Charlie Brown and the Lost Art of the Runt

We miss you, Charlie Brown.

One of my favorite holiday traditions is sitting down to watch A Charlie Brown Christmas. Like so many others, I watch it every year at Christmas time and play its soundtrack throughout the holiday. But this time I saw it differently. Maybe because of the anti-bullying campaigns that have intensified recently, I noticed how members of the Peanuts gang treat Charlie Brown and was shocked by some of the things they say to him.

“Boy, are you stupid, Charlie Brown.”

“You’re hopeless, Charlie Brown.”

“You’ve been dumb before, Charlie Brown, but this time, you really did it.”

I had never paid attention to how harsh those things sounded and told Katie that if A Charlie Brown Christmas were made today, none of that dialogue would make it into the final product.

Why was this OK nearly 50 years ago when the program first aired? Because in the end Charlie Brown always comes through, despite what everyone expects from him. Charlie Brown loves that little, pitiful Christmas tree, and in doing so he shows everyone else what there is to love about him. He is resilient, and we love him for it.

When did we stop making movies about the runt who makes it through his struggles and saves the day?

Take Lucas, for example. A frail high school kid who is bullied, Lucas gains the attention of the popular football team captain, who appreciates his courage and wants to learn from him. Then there’s Rudy, a kid whose grades are low, whose athletic skills are poor, and who is only half the size of other football players. But he has the heart to eventually get carried off the Notre Dame field by his teammates. And this is a true story!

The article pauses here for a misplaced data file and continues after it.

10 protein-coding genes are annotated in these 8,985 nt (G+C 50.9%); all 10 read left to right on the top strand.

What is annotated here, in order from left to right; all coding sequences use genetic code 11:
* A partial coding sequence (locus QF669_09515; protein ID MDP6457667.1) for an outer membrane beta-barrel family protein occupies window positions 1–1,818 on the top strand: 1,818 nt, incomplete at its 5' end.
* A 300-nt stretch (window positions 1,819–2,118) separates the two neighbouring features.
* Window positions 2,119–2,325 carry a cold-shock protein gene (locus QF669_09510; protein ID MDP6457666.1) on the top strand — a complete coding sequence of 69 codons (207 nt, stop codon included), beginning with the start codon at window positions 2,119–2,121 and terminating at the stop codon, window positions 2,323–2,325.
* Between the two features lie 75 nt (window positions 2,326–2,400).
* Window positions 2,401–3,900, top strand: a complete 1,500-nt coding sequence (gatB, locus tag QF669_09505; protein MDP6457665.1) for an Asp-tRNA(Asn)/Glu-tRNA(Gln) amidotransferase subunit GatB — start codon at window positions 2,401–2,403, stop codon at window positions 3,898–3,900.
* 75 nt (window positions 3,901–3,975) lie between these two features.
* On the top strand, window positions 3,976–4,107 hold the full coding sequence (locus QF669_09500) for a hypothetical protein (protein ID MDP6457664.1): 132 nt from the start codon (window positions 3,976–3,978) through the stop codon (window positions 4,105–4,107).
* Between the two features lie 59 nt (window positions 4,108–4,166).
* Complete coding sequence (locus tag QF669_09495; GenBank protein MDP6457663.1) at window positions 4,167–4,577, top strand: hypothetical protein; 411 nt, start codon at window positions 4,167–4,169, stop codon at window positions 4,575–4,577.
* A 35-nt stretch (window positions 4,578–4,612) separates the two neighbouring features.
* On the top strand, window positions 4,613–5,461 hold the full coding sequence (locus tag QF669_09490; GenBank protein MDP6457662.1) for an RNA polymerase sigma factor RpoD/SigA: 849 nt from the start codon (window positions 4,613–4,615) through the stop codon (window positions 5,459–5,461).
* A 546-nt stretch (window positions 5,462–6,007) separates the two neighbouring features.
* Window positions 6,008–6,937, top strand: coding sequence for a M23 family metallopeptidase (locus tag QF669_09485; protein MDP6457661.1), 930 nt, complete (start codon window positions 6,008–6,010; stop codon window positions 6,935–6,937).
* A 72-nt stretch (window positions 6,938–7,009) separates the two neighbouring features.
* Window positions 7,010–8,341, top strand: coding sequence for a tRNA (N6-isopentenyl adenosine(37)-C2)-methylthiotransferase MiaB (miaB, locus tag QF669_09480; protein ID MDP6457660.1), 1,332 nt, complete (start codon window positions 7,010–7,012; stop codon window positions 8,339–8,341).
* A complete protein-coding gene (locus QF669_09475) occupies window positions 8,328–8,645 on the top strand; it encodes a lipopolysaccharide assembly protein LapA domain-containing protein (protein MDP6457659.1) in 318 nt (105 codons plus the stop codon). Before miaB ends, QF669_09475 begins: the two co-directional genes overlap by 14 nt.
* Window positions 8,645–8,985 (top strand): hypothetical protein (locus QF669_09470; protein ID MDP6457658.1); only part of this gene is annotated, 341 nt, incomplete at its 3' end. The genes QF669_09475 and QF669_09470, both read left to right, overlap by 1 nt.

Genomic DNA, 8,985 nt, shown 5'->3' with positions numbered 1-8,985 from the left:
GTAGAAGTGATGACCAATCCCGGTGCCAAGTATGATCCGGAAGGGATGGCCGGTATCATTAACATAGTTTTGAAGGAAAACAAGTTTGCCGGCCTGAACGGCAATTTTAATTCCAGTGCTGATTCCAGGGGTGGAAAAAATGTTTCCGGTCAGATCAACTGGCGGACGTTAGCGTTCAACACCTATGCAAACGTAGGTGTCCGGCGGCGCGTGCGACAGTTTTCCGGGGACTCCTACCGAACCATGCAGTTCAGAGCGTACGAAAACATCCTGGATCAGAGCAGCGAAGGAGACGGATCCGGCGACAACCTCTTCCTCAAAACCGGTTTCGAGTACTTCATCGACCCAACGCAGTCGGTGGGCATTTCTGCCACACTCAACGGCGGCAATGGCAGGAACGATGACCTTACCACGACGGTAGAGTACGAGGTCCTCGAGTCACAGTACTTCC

The focus of all these beloved tales is overcoming adversity rather than avoiding obstacles altogether. But that doesn’t seem to be the case anymore.

If you look at the some of the most popular shows for kids in recent years, you find that the star of the show is already that, a star. Miley Cyrus’ character in Hannah Montana is trying to hide the fact she’s a celebrity. In the opening theme of Wizards of Waverly Place, star Selena Gomez lets you know that “everything’s gonna be a breeze, that the end will no doubt justify the means, you can fix any problem with the slightest ease.”

I don’t believe bullies should be ignored and do think mean kids should learn to take responsibility for their actions. But I also believe in making sure every kid is equipped to handle any tough situation that comes their way.

Parents must understand that removing all the negative things in their children’s lives doesn’t help them become adults. On the contrary, by facing these obstacles head on with courage, children learn how strong they really can be. A sword is dull until it faces the intensity of a grindstone. That one experience of never backing down can change a young life in a positive way forever. And it could make others finally see how special someone really is, like Linus in A Charlie Brown Christmas: “I never thought it was such a bad little tree. It’s not bad at all, really. Maybe it just needs a little love.”


Article originally published on Huffington Post.

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